Pinkeye season is upon us and for many stocker operators it means routine treatment of affected calves. It’s important, though to also address preventative measures that will stop the spread of this highly contagious disease. Vaccination programs are certainly an option for prevention, but if you haven’t already vaccinated your calves, you’re too late. But don’t be disheartened, as there are other practical means for preventing the spread of pinkeye in your calves.
Fly control is a critical component to pinkeye prevention, however that topic deserves its own article to cover the various methods and options available to a producer. In addition to fly control, there are other things you can do to affectively address pinkeye. No one method addresses all of the problems, so it’s important to put together a “total game plan.”
Clip your pastures. If the grass is too long or headed out in your pastures, clipping it will go a long ways to preventing eye irritation in your calves, which if not addressed, can initiate the beginning of a pinkeye breakout. The irritation of dust, plant pollen, or weed seeds will promote tearing from the eyes and shedding of the bacteria (M. bovis, M. bovoculi) by a few “carriers” in the herd. These carriers then spread the organism by contact and via face flies to the rest of the herd. As a result, susceptible animals may become infected and develop clinical pinkeye.
Foxtails or plant awns. Eye irritation can be caused by tall grasses as mentioned above; however, another common plant product (foxtails) can cause significant irritation. These foxtails, or other weed seeds or awns that stick in the eye, lodge in the eyes of cattle and can cause significant damage, irritation, and watering (tearing) of the eye. This can lead to further spread of the bacteria that cause pinkeye. Face flies that are attracted to this tearing can easily spread the pinkeye organisms between animals. Cattle examined for pinkeye should also be examined for the possible presence of these foxtails or plant awns. If they are found, they must be removed.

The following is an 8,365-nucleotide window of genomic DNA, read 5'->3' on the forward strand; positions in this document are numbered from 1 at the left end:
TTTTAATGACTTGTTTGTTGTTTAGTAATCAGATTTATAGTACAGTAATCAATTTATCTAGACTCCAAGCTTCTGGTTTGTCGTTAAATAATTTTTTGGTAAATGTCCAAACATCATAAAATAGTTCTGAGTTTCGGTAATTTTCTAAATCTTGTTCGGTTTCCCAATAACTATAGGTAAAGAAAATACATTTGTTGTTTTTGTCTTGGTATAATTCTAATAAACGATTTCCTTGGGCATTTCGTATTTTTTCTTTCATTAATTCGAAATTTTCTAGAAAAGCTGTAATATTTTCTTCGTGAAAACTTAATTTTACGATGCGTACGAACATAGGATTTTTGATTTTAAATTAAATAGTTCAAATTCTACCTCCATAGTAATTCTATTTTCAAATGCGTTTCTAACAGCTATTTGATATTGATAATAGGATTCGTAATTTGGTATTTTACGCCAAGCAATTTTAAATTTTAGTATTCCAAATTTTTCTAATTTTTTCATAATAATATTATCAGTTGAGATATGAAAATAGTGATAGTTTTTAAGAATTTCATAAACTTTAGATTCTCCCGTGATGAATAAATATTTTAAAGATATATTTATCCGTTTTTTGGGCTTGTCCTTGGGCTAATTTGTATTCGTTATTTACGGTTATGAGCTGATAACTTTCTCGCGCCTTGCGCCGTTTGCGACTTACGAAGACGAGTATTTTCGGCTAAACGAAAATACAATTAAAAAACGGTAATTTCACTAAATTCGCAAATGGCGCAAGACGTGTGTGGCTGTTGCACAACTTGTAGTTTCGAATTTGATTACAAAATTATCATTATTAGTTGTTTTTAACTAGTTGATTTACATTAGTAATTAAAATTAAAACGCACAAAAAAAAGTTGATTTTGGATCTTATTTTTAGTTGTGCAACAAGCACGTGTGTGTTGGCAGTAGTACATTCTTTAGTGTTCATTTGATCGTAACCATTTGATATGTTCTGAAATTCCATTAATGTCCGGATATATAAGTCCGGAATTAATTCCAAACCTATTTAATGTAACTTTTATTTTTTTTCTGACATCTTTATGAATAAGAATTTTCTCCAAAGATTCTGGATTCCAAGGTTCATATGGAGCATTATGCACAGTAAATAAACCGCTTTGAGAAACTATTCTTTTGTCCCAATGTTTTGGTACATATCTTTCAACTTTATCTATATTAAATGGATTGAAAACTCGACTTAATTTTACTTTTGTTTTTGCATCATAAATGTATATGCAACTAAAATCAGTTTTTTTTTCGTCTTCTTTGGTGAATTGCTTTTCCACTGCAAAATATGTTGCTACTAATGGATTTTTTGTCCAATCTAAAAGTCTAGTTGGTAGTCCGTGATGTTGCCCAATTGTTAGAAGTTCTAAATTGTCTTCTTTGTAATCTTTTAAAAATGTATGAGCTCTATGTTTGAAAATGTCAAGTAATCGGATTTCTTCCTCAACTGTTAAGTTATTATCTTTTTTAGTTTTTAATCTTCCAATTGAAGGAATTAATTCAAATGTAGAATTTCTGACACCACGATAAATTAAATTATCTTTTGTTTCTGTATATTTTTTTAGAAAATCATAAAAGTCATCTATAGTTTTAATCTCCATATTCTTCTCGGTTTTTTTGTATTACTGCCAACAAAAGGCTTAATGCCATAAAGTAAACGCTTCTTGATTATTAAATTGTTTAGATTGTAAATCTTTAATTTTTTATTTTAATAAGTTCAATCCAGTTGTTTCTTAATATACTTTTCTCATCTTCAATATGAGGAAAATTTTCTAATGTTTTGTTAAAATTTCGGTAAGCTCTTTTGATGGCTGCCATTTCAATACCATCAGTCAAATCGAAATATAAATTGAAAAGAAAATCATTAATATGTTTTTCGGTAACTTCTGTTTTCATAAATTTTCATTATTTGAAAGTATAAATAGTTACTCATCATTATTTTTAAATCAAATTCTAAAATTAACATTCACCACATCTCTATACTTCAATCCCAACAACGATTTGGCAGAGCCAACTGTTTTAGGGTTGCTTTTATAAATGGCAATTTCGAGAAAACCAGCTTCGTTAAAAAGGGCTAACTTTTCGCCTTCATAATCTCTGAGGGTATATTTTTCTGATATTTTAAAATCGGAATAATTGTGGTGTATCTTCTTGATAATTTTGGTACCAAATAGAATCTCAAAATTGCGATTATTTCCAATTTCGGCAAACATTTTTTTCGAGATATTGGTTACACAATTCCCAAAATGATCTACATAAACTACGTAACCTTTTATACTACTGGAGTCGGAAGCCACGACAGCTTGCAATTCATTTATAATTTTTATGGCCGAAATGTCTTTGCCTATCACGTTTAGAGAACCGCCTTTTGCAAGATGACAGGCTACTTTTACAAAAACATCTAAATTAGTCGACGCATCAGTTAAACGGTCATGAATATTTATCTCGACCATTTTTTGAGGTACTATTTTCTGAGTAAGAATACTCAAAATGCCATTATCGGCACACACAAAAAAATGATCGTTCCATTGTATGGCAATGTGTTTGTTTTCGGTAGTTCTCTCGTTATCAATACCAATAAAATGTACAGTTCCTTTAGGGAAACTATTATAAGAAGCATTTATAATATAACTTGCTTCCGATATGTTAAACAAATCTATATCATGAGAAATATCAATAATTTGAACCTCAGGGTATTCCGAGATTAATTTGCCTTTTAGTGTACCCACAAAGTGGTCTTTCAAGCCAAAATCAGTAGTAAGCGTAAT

One clue to the presence of foxtails is the location of the damage in the eye. With uncomplicated pinkeye the damage usually begins in the center of the eye and spreads outward. With a foxtail or other foreign body the damage will be “off-center." The examination of the eye for foxtails and pinkeye creates another opportunity for spread of the disease and this spread must also be prevented.
Use disposable latex gloves. When examining the eyes always use disposable latex gloves. The pinkeye agents will bind to your hands and you can become a very effective transmitter of the disease. So you can become a “giant face fly” in terms of causing more problems in your herd. When you do treat a pinkeye animal be sure to use disposable needles and syringes—then dispose of them!
Keep your clothing clean. Just as with your hands, your clothing can easily become contaminated with the pinkeye agents. Therefore, it is best to treat any pinkeye or potential pinkeye cases after you have done all the routine animal handling procedures on healthy animals for the day. Alternatively, change clothes after handling pinkeye cattle and before handling normal cattle.
Disinfectants. The routine use of a disinfectant for any equipment used on animals with pinkeye is necessary. Nolvasan (chlorhexidine; Fort Dodge) is an excellent choice because it is not irritating to tissues and works well as a disinfectant. Your veterinarian can also suggest other disinfectants that will accomplish this goal. Things to be disinfected include (1) forceps, hemostats, or tweezers used to remove foxtails, (2) nose tongs for restraint, or (3) rope or nylon halters. It may be a good idea to clean and disinfect the head catch or head restraint area of the chute as it may be an area of contamination and spread of the agents.
Your veterinarian. This may be the most important part of your prevention plan. Get your veterinarian’s advice about prevention before the outbreak or if you had problems last year, seek their advice ahead of time. Topics to be covered should include (1) fly control, (2) vaccines, (3) disinfectants, (4) tools and supplies to have on hand for prevention and treatment, and (5) treatment protocols and any necessary prescriptions.